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Old 01-17-2018, 10:48 PM   #21
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Originally Posted by n2916s View Post
When we are headed west now from Miami, we take I10 west as far as I55 (near NOLA) then north to Jackson, west on I20 and use I220 to get around Shreveport (which is by far the worst section of I20).

It costs us some retrograde movement toward the east (NOLA - Jackson) but it is a lot easier on both the trailer and us.


Thanks for this. I missed your comment earlier. An interesting idea!
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Old 01-18-2018, 03:04 PM   #22
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I-12?

Was wondering if I-12 shares the same qualities as I-10? We would only be going as far as Baton Rouge West bound before heading off to the Northwest.
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Old 01-18-2018, 03:09 PM   #23
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Two years ago we drove from Florida to Lafayette, LA and back for the Cajun Country Caravan. I asked on here and was told to avoid I-12, so on the way we took I-10. On the way back I said "I-12 couldn't be worse" so we tried it. It had just been paved and was a great ride. Assuming it hasn't fallen apart since then, I'd take I-12 in a heartbeat.

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Old 01-20-2018, 08:11 AM   #24
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Lake Charles I-10 Bridge Danger

If you are on I-10 you can take the loop around Lake Charles and bypass the bridge we’re talking about. The Loop number is I-210. I have been taking that route for a few years now since I travel across Louisiana quite a bit. It is freeway all the way around Lake Charles
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Old 01-28-2018, 06:46 PM   #25
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We survived I-10 eastbound last week, including the Lake Charles bridge. Yes, I was going slower than most of the rest of the traffic, but that isn't unusual. Yes, there were some bumps, but no worse than many other places. The worst spots were the intersections of bridges and their approaches. It seemed like the 10' or so just on either end of the actual bridge were a few inches lower than than either the rest of the road or the bridge.

What we found interesting is that much of I-10 is elevated, as in one long bridge. Swamp is below the road, and Jo Ann is pretty sure that she saw at least one alligator.
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Old 01-28-2018, 07:20 PM   #26
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Originally Posted by kb0zke View Post
What we found interesting is that much of I-10 is elevated, as in one long bridge.
If you start on I-55 just south of Ponchatoula, LA, continue south to I-10, take the ramp to I-10 eastbound, continue east to I-310, and then take I-310 south for the next 5 miles, that is the longest continuous stretch of elevated highway in the world, totaling 38.1 miles from the time you leave ground level until you return to ground level.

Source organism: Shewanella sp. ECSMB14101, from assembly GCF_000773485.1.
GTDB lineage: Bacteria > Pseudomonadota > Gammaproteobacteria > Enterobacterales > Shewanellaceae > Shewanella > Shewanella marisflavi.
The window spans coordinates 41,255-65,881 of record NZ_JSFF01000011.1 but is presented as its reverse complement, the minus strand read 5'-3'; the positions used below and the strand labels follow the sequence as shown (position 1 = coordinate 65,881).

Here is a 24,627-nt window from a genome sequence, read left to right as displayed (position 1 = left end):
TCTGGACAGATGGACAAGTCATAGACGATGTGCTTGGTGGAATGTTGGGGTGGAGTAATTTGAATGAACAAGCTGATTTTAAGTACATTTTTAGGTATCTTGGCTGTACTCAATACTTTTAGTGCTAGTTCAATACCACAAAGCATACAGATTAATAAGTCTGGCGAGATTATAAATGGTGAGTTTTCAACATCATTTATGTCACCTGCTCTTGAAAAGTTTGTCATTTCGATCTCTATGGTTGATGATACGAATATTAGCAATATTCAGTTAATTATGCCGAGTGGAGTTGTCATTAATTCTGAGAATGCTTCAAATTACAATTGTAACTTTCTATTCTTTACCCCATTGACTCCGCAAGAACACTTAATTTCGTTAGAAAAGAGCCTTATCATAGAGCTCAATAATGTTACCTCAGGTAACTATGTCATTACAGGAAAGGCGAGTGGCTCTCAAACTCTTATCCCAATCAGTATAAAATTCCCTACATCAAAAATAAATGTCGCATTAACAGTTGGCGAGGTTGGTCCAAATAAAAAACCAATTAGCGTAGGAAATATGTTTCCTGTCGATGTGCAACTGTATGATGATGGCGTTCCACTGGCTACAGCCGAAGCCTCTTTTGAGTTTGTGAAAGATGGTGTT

It's not in the Guinness Book of World Records only because it is actually composed of interconnected sections of three different highways and so is not considered one single bridge.

But back on-topic, the I-10 bridge in Lake Charles isn't unsafe enough to be taken out of service, but any structural engineer who looks at the whole bridge and not just the roadway would be scared to spitless by it.

Historical note, Napoleon Bonaparte had the best bridge engineers in the world. Before he would send his cannons across any bridge, one of his engineers had to certify the bridge by positioning himself underneath of it. Those engineers that survived learned to be very, very good at determining if a bridge was strong enough to bear the weight.
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Old 01-28-2018, 07:55 PM   #27
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Lake Charles I-10 Bridge Danger

Bridge ratings cover far more than just structural concerns. Obsolete design factors, such as lane widths, no shoulders, designed capacity versus actual traffic volume, ramp proximity to the bridge, all contribute. The bridge in question is an early, outdated design, grandfathered in as interstate highway standards have improved over the decades. It may even predate the interstate system. A rating this low means all of these factors are beyond that original design, but does not necessarily mean collapse is imminent. It does mean more frequent inspections to find and repair defects before they cause collapse. More frequent inspections mean more lane closures, tying up more traffic.
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Old 01-29-2018, 06:11 AM   #28
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Bridge ratings cover far more than just structural concerns. Obsolete design factors, such as lane widths, no shoulders, designed capacity versus actual traffic volume, ramp proximity to the bridge, all contribute.